In recent times, the oil industry has shown increasing awareness towards maintaining optimum well productivity through better HP-HT drilling/completion fluids design. However, the mechanisms of drilling fluid filtration and impact on productivity performance are not well understood, especially in an HP-HT environment.

In open hole completions the productivity losses are critical because the near-wellbore damage is not by-passed by perforations.

Furthermore, a satisfactory model for field applications to simulate the near-wellbore damage in terms of well flow performance from laboratory core test analysis still is not available.

In this paper, the results of in-depth experimental research into rheology, filtration and formation damage phenomena and the relationships between them. The experimental data combined with data analysis of static and dynamic filtration models provided the database for the semi-empirical mechanistic models that were developed. These models have been combined and incorporated into a design and evaluation tool - the productivity tool, for predicting the effect of HP-HT drilling fluid filtration on formation productivity.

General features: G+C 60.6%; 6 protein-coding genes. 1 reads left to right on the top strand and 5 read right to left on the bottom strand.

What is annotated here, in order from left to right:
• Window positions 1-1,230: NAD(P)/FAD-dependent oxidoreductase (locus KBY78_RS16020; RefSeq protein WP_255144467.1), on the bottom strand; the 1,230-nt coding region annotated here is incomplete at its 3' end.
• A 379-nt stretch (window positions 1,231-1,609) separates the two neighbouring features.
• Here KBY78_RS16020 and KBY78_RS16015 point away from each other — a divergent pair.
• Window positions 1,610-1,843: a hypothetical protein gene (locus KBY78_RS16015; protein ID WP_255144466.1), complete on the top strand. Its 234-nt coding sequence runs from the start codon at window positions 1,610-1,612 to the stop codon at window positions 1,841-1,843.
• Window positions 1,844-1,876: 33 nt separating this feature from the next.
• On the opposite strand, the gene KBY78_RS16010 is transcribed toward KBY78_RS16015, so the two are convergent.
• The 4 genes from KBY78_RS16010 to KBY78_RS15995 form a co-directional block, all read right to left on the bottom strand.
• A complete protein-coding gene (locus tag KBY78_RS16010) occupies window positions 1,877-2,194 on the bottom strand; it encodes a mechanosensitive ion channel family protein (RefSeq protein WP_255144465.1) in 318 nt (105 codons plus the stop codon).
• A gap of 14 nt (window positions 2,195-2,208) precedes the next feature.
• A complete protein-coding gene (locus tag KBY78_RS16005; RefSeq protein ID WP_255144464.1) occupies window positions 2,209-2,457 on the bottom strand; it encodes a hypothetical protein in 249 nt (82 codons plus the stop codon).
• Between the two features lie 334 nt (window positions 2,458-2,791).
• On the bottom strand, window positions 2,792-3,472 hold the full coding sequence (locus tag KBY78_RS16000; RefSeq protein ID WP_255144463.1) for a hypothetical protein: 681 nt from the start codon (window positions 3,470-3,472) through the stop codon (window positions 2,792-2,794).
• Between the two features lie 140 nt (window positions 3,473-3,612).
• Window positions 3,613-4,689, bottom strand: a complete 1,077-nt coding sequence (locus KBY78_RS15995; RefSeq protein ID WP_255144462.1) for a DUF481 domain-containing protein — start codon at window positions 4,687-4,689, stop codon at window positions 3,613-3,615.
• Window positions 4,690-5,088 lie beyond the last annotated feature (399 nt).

A number of results have been presented to illustrate how the new tool can be used to evaluate the damage factor of a given fluid, specify the invaded zone skin as well as the depth of invasion, two key parameters that are useful and relevant to optimum fluid selection and management in addition to well test data interpretation.

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